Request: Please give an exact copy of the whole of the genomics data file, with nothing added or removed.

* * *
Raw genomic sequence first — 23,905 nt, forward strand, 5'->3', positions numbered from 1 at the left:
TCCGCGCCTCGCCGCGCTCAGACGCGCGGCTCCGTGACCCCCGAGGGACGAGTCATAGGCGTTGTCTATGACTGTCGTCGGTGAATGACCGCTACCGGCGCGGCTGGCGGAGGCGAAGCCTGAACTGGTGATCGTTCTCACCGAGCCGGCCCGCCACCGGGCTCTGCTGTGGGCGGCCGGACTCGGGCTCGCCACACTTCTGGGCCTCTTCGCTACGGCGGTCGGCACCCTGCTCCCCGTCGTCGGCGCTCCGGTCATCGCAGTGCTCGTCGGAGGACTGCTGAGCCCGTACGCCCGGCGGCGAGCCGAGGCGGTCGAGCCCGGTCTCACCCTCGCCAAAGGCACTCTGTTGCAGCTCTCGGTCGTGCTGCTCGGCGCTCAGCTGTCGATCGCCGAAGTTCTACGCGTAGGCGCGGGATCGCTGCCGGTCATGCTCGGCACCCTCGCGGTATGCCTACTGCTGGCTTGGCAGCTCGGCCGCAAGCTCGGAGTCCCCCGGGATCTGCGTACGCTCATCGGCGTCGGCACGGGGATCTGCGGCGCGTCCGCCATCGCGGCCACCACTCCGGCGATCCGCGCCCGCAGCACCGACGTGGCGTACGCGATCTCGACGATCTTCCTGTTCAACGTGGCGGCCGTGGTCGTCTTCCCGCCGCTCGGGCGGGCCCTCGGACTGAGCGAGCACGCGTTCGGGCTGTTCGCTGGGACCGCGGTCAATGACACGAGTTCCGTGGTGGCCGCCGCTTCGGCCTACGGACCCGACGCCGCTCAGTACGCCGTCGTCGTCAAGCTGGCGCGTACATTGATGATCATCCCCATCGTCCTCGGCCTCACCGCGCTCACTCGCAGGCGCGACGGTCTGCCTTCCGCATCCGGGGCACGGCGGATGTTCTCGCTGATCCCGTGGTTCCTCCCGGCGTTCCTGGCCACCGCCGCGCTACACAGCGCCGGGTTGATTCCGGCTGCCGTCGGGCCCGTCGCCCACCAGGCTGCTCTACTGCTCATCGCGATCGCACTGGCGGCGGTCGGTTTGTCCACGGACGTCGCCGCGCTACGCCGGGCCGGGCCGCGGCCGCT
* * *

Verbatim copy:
Raw genomic sequence first — 23,905 nt, forward strand, 5'->3', positions numbered from 1 at the left:
TCCGCGCCTCGCCGCGCTCAGACGCGCGGCTCCGTGACCCCCGAGGGACGAGTCATAGGCGTTGTCTATGACTGTCGTCGGTGAATGACCGCTACCGGCGCGGCTGGCGGAGGCGAAGCCTGAACTGGTGATCGTTCTCACCGAGCCGGCCCGCCACCGGGCTCTGCTGTGGGCGGCCGGACTCGGGCTCGCCACACTTCTGGGCCTCTTCGCTACGGCGGTCGGCACCCTGCTCCCCGTCGTCGGCGCTCCGGTCATCGCAGTGCTCGTCGGAGGACTGCTGAGCCCGTACGCCCGGCGGCGAGCCGAGGCGGTCGAGCCCGGTCTCACCCTCGCCAAAGGCACTCTGTTGCAGCTCTCGGTCGTGCTGCTCGGCGCTCAGCTGTCGATCGCCGAAGTTCTACGCGTAGGCGCGGGATCGCTGCCGGTCATGCTCGGCACCCTCGCGGTATGCCTACTGCTGGCTTGGCAGCTCGGCCGCAAGCTCGGAGTCCCCCGGGATCTGCGTACGCTCATCGGCGTCGGCACGGGGATCTGCGGCGCGTCCGCCATCGCGGCCACCACTCCGGCGATCCGCGCCCGCAGCACCGACGTGGCGTACGCGATCTCGACGATCTTCCTGTTCAACGTGGCGGCCGTGGTCGTCTTCCCGCCGCTCGGGCGGGCCCTCGGACTGAGCGAGCACGCGTTCGGGCTGTTCGCTGGGACCGCGGTCAATGACACGAGTTCCGTGGTGGCCGCCGCTTCGGCCTACGGACCCGACGCCGCTCAGTACGCCGTCGTCGTCAAGCTGGCGCGTACATTGATGATCATCCCCATCGTCCTCGGCCTCACCGCGCTCACTCGCAGGCGCGACGGTCTGCCTTCCGCATCCGGGGCACGGCGGATGTTCTCGCTGATCCCGTGGTTCCTCCCGGCGTTCCTGGCCACCGCCGCGCTACACAGCGCCGGGTTGATTCCGGCTGCCGTCGGGCCCGTCGCCCACCAGGCTGCTCTACTGCTCATCGCGATCGCACTGGCGGCGGTCGGTTTGTCCACGGACGTCGCCGCGCTACGCCGGGCCGGGCCGCGGCCGCT